“I’m telling you, I had nothing to do with it. That’s all I’m saying until my lawyer gets here.” Josh McCurdy folded his arms and locked eyes with Police Chief Dan Sutton.
“Sure, kid, you can drag this out and piss off as many people as you like. Not the smartest strategy, considering.”
“Considering what? I didn’t do it.”
Sutton pushed a crime scene photo toward Josh. “What do you see?”
Josh studied the glassy female eyes, the model’s cheekbones, and the ragged limbs blown to bits by the blast. What the hell had she been doing, standing in the quiet room – and wearing granny briefs he wouldn’t be caught dead in?
“Not a corpse, like you seem bent on treating it. It’s just a mannequin.”
“Is it yours?”
Josh said nothing.
“What did you use it for, son?”
Josh chewed the inside of his cheek. He’d named her Francesca, and had spent many hours dressing her in some of the most beautiful lingerie before feeling it against his own skin. But the rifle they said she’d been holding, that wasn’t his. Josh hated guns -- even if he recognized their usefulness in teaching tough lessons to people who deserved them. He preferred beautiful things. Things for which the Internet had become his wonderland.
He’d gotten Francesca on eBay. She was an easy acquisition; there’d been no rush with her of discovering a treasure and indulging his more eyebrow-raising appetites. But she’d certainly modeled some of the plunder he’d won through bold bidding. He’d done it in blissful privacy, never hurting anyone.
“Josh? What do you know about remote control hunting?”
“You mean, like, pushing a battery pack or something to fire a gun?”
“I mean, like, clicking your computer mouse to fire a gun.”
“Nothing,” Josh declared. “I barely know how to work a computer.”
* * * * *
Rev. Tom Pratt was desperate for a little oblivion. Doc Mueller had said his head was fine, but Tom hadn’t had a decent night’s sleep since Asa and Mary’s debacle of a wedding. When he wasn’t lying awake, replaying the chaos like a slow-motion documentary he couldn’t stop watching, horrifying dreams robbed him of rest.
How much sleep deprivation did it take before a person started making mistakes, using poor judgment, failing at his job . . . hallucinating?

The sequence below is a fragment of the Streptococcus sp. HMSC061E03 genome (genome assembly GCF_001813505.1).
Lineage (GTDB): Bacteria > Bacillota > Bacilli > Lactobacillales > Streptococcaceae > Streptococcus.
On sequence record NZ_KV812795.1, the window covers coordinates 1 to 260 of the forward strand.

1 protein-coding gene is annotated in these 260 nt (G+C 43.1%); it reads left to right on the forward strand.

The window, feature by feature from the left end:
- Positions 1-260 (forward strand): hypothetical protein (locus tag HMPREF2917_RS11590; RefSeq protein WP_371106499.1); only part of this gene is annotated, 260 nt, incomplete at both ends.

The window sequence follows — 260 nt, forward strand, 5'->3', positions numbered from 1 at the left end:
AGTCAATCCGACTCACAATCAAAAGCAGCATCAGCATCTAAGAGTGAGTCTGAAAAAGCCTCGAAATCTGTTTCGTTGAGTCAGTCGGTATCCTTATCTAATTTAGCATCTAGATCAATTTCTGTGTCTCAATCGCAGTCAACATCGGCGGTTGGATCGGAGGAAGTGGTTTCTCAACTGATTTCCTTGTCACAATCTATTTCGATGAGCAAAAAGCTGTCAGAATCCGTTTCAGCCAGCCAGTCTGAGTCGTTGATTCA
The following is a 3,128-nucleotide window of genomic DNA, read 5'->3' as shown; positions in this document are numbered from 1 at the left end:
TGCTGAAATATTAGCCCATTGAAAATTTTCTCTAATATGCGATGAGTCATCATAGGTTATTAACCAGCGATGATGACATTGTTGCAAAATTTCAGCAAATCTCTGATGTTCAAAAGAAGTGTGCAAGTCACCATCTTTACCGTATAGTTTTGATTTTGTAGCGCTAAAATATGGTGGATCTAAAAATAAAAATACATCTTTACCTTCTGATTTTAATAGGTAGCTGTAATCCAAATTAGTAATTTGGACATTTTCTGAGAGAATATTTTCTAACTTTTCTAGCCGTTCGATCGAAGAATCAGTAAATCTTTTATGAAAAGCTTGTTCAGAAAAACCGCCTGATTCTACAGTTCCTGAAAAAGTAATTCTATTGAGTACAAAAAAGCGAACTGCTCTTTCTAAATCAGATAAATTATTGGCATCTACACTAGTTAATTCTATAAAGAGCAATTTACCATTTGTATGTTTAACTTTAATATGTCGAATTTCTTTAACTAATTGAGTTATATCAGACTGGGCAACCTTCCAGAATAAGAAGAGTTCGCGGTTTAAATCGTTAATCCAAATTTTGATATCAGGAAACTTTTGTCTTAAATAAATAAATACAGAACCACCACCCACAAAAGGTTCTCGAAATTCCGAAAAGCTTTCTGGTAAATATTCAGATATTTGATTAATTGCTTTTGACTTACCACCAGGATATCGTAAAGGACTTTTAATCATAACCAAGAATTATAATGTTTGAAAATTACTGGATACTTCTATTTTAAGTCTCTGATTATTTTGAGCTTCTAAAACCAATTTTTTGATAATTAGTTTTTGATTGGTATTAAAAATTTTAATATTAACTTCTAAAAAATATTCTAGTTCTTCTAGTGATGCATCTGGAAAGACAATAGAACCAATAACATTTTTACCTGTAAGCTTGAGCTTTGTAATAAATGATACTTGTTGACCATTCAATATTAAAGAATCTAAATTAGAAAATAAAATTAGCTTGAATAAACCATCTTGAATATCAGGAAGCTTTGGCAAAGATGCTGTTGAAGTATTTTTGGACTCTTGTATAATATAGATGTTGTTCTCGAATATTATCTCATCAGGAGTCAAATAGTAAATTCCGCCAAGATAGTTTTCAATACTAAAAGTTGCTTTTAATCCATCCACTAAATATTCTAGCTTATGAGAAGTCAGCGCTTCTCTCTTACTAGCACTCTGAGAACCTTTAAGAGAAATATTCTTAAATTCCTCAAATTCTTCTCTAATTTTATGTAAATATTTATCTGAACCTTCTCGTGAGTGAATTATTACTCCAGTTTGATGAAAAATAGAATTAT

The preacher rolled over and squinted at his bedside clock. It was five minutes to the alarm – why let it go off to mock his misery? He reached for the button, and watched as a hand not his own beat him to it.
The hand drifted toward him, stroked his face.
He started to protest as she slid beside him under the covers, but she pressed her fingers to his lips, covered his mouth with hers. She was warm and soft, smelled of . . . gardenia? Was that it, was that the correct flower? Ever since he’d bashed his head, he was having trouble calling up details from the mind he’d spent a lifetime enriching with information, perceptions, ideas.
“How did you . . .?”
Without his glasses, he strained to see her face in the foggy predawn light. But she wore a scrap of silk over her eyes, with slits so narrow she looked more like an eyeless mannequin than a --
Oh, my God. Mannequin. The wedding again. I’m dreaming.
His body responded to the figure, real or not, as clothing slipped off womanly curves and hot skin invited him to touch. Gardenia, yes. Dabbed, he discovered, in the most arresting places.
“That’s right, that’s it,” she murmured. “I know you’ve missed me.” She tore at the modest tee shirt and boxers he slept in, straddling him with sinewy thighs while her lips freed his mind of reason. “Give in, Tom.”
I’ll pay for this, he thought. Even if it is just a fantasy. Her tongue and breasts tasted of honey, heated with foreboding. He couldn’t blame this on post-traumatic shock. The wedding had nothing to do with all the times he’d imagined giving in. How many women in his congregation could guess, as they shook his hand and complimented him on his sermon, that they were consigning him to hours of penance for the raw pornography running in his head?
It’s not real. It’s not real.
He’d never acted on those urges, and, God willing, would somehow find forgiveness in himself for them. He was human; it was normal. Maybe even a healthy outlet. Wasn’t it?
Lord, he missed Veronica. They’d been so perfect together, so content. Since she died, his guilt-ridden mind had scorned complacency with ravenous hungers. No one guessed. No one must. He had to remain the sensitive preacher with the baby face and the endless supply of commonsense advice.
“Tell me,” the woman in his bed whispered in his ear. “The usual, or something more . . . exotic?”
His head was splitting again. “I . . . don’t think I --”
She chuckled. “You’re so funny, pretending like you don’t remember.” Her long fingernails skimmed down his belly. “So let’s not waste time on refresher courses. I have some new, delicious, absolutely filthy things to teach you.”
In the morning he awoke naked, his right wrist tied to his bedpost with a red silk scarf. Quickly undoing the knot, he pulled the covers up, and reeled as he breathed in the scent of gardenia. Comfort, he thought, reaching for his Bible. Control. The book wasn’t in its usual place on his nightstand. Opening the drawer, he drew out the only object in it, and wondered when and why on earth he’d stashed a hubcap next to his bed.
Losing my mind.